The myth behind BDC's 4.7% return on equity
BDC Fact #13
BDC executives brief their political masters that the reason they can’t possibly achieve the Return on Equity (ROE) levels of the private sector is simple. BDC doesn’t have the same leverage as similar sized banks. I promised we’d look into that the other day, and I like keeping my promises (see prior post “BDC’s dismal 2008 financial results” July 22-08).
Canadian Western Bank has assets of about $10 billion, with loans of $7.9 billion.
Underpinning that $7.9 billion of loans is $390 million of sub debt, and $646 million of shareholders equity. Tangible common equity to risk-weighted assets was 7.9%; put another way, the value of risk-weighted assets was 12.7x the common equity. Dividend payout for the year will be about $25 million.
BDC has assets of about $10.6 billion.
Underpinning those assets is $1.038 billion of shareholders’ equity, and another $804 million of retained earnings. Assuming BDC doesn’t risk weight their assets, the multiple of assets to shareholders equity is 5.7x.
Simply put, Canadian Western Bank is levered 2.23x more than BDC is, all other things being equal.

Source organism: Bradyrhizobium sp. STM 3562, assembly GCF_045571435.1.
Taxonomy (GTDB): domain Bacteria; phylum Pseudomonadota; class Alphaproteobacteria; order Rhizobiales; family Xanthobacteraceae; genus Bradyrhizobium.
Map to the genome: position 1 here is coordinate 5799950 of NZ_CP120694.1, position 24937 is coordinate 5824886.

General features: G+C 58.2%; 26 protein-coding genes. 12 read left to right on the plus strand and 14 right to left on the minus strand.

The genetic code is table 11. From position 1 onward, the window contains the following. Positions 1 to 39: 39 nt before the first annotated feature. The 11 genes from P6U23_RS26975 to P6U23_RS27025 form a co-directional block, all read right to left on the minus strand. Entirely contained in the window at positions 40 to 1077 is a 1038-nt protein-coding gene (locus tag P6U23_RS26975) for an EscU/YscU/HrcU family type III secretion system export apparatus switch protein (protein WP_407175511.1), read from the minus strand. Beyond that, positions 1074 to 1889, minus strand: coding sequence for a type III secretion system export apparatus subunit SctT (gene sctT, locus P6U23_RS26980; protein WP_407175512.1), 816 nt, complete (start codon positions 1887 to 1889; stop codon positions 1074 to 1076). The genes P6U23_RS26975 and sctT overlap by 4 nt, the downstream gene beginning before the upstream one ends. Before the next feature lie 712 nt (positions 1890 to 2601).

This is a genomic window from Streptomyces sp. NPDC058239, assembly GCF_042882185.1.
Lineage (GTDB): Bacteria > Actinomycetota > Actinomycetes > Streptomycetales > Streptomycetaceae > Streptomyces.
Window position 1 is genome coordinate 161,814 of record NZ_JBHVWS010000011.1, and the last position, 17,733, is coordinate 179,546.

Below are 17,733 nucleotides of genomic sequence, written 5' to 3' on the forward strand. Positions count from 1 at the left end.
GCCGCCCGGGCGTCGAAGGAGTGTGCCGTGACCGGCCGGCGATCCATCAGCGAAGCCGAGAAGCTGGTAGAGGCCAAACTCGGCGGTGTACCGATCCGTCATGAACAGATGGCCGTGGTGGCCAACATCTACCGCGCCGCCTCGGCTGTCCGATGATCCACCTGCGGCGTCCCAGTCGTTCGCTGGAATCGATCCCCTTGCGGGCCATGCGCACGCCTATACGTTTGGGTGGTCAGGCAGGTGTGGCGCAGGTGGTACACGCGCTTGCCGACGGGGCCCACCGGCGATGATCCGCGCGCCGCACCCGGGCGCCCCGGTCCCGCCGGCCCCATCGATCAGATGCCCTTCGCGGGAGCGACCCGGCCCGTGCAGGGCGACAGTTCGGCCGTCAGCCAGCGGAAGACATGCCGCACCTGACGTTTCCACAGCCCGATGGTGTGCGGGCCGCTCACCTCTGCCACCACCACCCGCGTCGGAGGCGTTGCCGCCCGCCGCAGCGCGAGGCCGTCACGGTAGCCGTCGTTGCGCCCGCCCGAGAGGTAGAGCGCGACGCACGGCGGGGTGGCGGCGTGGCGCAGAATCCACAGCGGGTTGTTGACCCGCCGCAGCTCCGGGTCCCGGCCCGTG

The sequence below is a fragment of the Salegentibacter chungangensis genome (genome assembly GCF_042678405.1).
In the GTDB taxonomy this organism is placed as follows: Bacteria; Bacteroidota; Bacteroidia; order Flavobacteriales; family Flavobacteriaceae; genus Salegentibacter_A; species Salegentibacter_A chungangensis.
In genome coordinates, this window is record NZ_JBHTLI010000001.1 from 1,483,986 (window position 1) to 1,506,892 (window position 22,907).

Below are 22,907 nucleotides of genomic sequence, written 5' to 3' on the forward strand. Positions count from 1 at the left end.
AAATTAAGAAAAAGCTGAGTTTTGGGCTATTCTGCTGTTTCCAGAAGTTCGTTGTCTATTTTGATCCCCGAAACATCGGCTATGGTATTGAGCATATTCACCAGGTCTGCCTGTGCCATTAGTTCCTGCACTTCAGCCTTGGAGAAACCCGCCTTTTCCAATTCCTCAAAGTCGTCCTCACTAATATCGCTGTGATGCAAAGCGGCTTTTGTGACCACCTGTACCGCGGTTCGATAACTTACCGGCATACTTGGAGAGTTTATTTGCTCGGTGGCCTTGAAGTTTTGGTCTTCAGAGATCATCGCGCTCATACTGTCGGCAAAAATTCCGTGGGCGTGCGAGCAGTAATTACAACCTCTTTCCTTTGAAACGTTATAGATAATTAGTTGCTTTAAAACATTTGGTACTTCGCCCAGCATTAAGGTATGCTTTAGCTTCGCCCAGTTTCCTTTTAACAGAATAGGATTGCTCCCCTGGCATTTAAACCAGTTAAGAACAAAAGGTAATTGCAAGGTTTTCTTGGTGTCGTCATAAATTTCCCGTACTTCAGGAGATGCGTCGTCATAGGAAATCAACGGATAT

From an ROE standpoint, let’s compare the two.
CWB is forecast to produce a cash ROE of 16.8%, which is 3.6x BDC’s 4.7% 2008 ROE.
For CWB to operate with the same leverage as BDC, it would need to have common equity of $1.44 billion. If it had that amount of equity, it wouldn’t need to carry any subdebt, which would reduce funding costs and increase dramatically profits, but I don’t have time to pull together a financial model. But you get the point — these are conservative figures.
Under that $1.44B back of the envelope, apples-to-apples senario, CWB’s return on equity would still exceed 7.5%, ~300 bps higher than BDC’s.
So, next time you hear that BDC’s ROE is on par with the banks, if not for the lack of leverage, remember these figures. And ask yourself the real question: why does the federal government let BDC pay only $21 million of annual dividends when it is carrying retained earnings of $804 million?
Those excess dollars could be drained tomorrow and be spent / invested in any number of worthy places to help grow the Canadian economy:
– tax cuts
– increased SR&ED tax credits
– increased job training for the manufacturing and automotive sectors
– commercialization of on-campus technologies
– the Windsor-Quebec City high speed rail line
If the $804 million of excess capital isn’t being well utilized at BDC HQ, there’s little sense in letting the funds stay moribund given the capital constrained economy.
Just a thought.